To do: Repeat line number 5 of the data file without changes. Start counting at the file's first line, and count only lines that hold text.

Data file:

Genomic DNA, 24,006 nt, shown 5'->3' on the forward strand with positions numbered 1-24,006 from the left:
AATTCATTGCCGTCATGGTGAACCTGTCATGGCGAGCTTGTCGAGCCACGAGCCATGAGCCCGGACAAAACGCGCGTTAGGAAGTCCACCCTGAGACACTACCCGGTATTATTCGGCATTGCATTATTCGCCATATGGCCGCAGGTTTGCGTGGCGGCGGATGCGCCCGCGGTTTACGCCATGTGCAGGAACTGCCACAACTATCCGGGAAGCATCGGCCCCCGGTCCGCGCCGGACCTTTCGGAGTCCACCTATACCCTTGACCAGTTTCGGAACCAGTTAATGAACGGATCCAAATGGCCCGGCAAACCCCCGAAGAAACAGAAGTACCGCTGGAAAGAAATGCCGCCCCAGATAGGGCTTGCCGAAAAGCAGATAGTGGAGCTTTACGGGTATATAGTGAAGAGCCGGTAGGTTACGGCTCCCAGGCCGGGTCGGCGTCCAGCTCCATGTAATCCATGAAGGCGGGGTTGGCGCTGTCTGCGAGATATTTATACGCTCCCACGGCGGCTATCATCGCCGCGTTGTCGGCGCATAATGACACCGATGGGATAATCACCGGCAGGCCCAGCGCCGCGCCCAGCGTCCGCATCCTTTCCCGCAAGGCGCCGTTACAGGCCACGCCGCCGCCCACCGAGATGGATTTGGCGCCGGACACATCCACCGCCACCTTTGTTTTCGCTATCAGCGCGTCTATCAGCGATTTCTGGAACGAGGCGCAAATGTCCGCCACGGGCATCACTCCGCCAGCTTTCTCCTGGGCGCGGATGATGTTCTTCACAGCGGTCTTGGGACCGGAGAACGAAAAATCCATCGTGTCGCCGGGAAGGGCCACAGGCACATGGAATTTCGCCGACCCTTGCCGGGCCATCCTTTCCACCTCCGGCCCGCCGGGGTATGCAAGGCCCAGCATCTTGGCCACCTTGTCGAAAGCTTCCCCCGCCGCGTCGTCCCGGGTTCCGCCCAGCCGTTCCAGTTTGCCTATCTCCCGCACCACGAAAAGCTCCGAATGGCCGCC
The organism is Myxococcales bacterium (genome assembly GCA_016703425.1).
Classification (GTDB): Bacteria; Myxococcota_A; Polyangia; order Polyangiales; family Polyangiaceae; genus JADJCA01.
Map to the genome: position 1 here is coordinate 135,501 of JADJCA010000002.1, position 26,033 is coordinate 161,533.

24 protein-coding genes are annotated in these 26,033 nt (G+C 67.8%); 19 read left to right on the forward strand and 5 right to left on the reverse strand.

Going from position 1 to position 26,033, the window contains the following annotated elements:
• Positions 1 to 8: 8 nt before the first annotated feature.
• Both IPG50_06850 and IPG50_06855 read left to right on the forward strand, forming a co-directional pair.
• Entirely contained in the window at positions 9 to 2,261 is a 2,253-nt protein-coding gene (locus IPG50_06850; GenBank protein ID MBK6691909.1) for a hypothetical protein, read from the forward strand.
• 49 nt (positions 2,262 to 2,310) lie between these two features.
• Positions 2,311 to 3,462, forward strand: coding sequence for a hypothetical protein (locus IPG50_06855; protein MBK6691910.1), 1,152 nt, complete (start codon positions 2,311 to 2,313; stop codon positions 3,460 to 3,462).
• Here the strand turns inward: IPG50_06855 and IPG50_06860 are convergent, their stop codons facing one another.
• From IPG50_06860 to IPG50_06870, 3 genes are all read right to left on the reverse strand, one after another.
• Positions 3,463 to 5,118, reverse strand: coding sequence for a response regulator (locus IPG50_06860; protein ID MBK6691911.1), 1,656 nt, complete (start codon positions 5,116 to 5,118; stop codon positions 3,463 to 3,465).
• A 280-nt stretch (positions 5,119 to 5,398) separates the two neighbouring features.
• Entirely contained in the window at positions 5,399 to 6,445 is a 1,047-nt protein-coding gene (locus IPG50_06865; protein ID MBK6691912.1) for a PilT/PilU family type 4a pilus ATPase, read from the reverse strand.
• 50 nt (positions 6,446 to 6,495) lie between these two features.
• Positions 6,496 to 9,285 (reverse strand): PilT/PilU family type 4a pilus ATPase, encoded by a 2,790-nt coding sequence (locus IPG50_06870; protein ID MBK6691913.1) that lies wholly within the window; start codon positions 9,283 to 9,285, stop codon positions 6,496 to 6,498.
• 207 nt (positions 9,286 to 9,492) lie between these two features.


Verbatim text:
Map to the genome: position 1 here is coordinate 135,501 of JADJCA010000002.1, position 26,033 is coordinate 161,533.